Acclaimed singer and guitarist John Smith announces an Irish tour following the release of his fifth album, Headlong and it’s lead single Living In Disgrace. Produced by Sam Lakeman and featuring Cara Dillon on BVs, Headlong comes dedicated to the memory of John Renbourn and is the follow up to Great Lakes, John’s Joe Henry produced release of 2013 which featured Salty & Sweet, a duet with Lisa Hannigan that became somewhat of a radio hit in Ireland. Headlong has already been an RTE Radio 1 album of the week in Ireland.
Headlong is the fifth album in a hard-working, under-the-radar career that has earned the Devon-born Smith a dedicated following and secured the respect and admiration of his peers. The late Renbourn called him “the future of folk music”, and Smith has opened shows for artists as diverse as Iron and Wine, John Martyn, Tinariwen and Gil Scott-Heron. He has also played on sessions for Joan Baez, Cara Dillon and Joe Henry among others, with Lianne La Havas and Lisa Hannigan both recruiting him to play lead guitar in their bands.
And so not by chance is it that John’s new record comes bearing a title implying impulsive, breakneck motion- written as it was, across various touring stints playing guitar for the likes of La Havas and Hannigan (who fittingly lends a co-write to Headlong, on ‘Coming Home’), across the U.S. Having wound up his own successful 2 year stint touring Great Lakes round the UK & across Europe (taking in sold out shows at Union Chapel, London and Unitarian Church, Dublin. In early 2016 John was finally afforded a chance to come off the road, settle in one place for a while. An opportunity which, for better or worse, Smith elected to decline. Says John; “When I finished touring Great Lakes I felt like I had time on my hands, and I thought rather than go home and try to write where it just didn’t feel natural, I wanted to keep on touring. It felt right”.
And so in stark contrast to the agonising 24 month period of writer’s block which frustrated the arrival of Great Lakes – the songs that would eventually become Headlong came together at nimble pace, during woodshedding in the isolated lulls afforded to touring musicians.
Many of the songs here are inspired by John’s wife and newborn baby- together they form a magnetic north of sorts for Headlong. His wife is the source of the redemptive, unconditional love to which ‘Save My Life’ is indebted – she’s also the ‘Joanna’ of the track that bears the same title, spurring Smith through the humdrum niggles which invariably pepper lengthy stints on the road, from clearance issues on the Oregon country border to inter-band squabbles. Yet for all that Headlong is informed in part by separation, it is also an album full of hope and trembling promise for the future. “Open the door into my time,” John sings on the joyously surging “Threshold”, inspired by the rite of passage of becoming a father for the first time
Headlong also bears the indelible loss of John’s close friend Renbourn. The death of the Pentangle legend took a particularly strong toll; “His death really hit me hard” says Smith; “He was so much more to me than someone I’d played with, and who had encouraged me. He was a friend as well, so I wanted to reference him on this album- that’s why I’ve dedicated it to his memory”.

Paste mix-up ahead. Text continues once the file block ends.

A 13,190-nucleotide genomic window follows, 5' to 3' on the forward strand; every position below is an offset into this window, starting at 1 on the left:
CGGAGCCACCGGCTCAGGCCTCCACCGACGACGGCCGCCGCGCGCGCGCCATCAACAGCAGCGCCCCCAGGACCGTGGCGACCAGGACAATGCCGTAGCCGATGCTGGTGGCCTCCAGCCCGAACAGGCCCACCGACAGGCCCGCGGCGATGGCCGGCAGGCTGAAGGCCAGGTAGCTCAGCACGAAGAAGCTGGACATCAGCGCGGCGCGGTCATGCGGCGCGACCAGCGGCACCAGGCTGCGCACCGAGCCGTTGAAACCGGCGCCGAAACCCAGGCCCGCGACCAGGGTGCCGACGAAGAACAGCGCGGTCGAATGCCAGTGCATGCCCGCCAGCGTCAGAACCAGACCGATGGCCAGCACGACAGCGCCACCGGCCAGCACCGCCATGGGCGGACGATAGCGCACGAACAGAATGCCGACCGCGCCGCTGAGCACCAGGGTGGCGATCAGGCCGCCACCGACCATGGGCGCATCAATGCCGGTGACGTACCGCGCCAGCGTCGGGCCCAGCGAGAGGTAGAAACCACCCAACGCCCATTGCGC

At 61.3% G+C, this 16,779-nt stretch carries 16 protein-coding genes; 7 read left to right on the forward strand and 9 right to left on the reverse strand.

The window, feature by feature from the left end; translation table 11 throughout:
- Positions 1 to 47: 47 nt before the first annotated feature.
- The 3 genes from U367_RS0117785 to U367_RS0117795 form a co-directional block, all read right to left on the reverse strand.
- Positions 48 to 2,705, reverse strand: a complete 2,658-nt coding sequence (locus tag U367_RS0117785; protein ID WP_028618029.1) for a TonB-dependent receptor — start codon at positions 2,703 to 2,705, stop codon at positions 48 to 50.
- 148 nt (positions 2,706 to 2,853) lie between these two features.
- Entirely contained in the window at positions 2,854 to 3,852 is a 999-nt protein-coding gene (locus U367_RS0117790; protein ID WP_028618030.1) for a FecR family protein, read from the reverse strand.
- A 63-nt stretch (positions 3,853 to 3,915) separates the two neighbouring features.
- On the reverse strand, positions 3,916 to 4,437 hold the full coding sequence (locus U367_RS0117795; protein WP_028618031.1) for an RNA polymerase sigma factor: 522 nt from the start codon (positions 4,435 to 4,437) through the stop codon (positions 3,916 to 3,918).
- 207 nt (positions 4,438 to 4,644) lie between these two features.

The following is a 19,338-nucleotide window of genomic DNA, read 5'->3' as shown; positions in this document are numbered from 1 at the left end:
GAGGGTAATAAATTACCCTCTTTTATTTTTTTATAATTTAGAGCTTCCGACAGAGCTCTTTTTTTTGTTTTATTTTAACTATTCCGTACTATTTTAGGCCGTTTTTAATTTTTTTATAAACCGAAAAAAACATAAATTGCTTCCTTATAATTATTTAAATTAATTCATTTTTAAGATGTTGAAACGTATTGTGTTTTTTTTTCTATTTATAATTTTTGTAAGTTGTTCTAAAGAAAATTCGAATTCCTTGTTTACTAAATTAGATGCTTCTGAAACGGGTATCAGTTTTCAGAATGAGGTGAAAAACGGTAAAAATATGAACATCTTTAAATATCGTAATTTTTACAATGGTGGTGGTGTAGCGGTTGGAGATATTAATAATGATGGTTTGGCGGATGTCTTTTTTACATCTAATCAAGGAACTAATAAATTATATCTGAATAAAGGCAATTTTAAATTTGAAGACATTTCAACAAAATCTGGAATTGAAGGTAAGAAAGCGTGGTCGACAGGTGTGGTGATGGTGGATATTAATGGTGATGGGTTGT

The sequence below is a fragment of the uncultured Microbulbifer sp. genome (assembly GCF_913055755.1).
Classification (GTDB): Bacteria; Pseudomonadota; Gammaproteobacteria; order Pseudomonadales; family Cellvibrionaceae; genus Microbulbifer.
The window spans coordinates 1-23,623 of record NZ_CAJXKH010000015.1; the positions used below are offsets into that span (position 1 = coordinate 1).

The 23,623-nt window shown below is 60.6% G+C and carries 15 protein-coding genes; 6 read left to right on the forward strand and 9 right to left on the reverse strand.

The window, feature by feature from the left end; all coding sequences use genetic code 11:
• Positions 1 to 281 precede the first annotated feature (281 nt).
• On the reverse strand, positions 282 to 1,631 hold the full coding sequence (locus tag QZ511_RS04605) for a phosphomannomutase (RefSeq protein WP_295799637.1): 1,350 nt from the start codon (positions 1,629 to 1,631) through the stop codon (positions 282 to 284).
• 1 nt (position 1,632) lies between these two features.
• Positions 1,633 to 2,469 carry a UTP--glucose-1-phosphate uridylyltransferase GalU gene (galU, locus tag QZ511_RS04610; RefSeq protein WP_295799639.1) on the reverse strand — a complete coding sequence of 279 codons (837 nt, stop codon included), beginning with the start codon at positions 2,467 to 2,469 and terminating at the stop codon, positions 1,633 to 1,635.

Renbourn’s presence is particularly palpable in Smith’s equally sparing and striking electric guitar work, which weaves through Headlong, marking a break of sorts from the lush string orchestration that characterised Great Lakes. “I learnt a lot about guitars on those big U.S. tours” says John, “Finding the best tone, getting a big guitar sound for a big room. Bringing that back to my studio, and playing that kind of electric guitar on my songs, felt really good.” And so the remit for John and producer Sam Lakeman (brother of Seth & Sean) – when they eventually repaired to Lakeman’s Somerset studios – became aligning the glistening Petty and Clapton guitar lines of which Smith was so in awe, with the paired-back world inhabited by Headlong.
The success of this distillation is borne out in spades- particularly on the freewheeling outro to ‘Joanna’, galvanised by sparing blasts of Smith’s telecaster & the silken backing vocals of Cara Dillon (who also lends vocals to John’s homage to belt-tightening, ‘Living In Disgrace’). John and Lakeman’s labours were smoothed by the easy creative shorthand the two friends enjoy; “We’re really direct with each other, but it actually makes for a friendly working relationship. If we disagree, we can have a raging argument about it, but 5 minutes later we’ll be recording again and everything’s fine. For Headlong I really wanted someone who could challenge me, dare me to chop out that part of a song, or add in an extra chorus.”
Whilst John Smith has stood still just long enough to commit this new album to record, there’s yet little danger of moss gathering. Currently gearing up for a 3 month autumn tour of the UK & Europe, Smith has also been tapped to play guitar on the forthcoming album from Joan Baez (with an appearance on the forthcoming Martin Simpson album also in the works), alongside his Great Lakes’ collaborator, Joe Henry.
It’s rare these days to find an audience so wrapped up in a performance as this one **** The Independent
John Smith has captured something special Acoustic
Far from the connotations his name brings, John Smith is one of a kind Wonderland
This is the sound of a hugely underrated songwriter revealing more of himself, and it’s resulted in a wonderful record 9/10 Guitarist
Should see him reach the bigger audience his talents most definitely deserve **** Total Guitar
The searing thrum of ‘Undone’ is testament to how powerful his music can be Uncut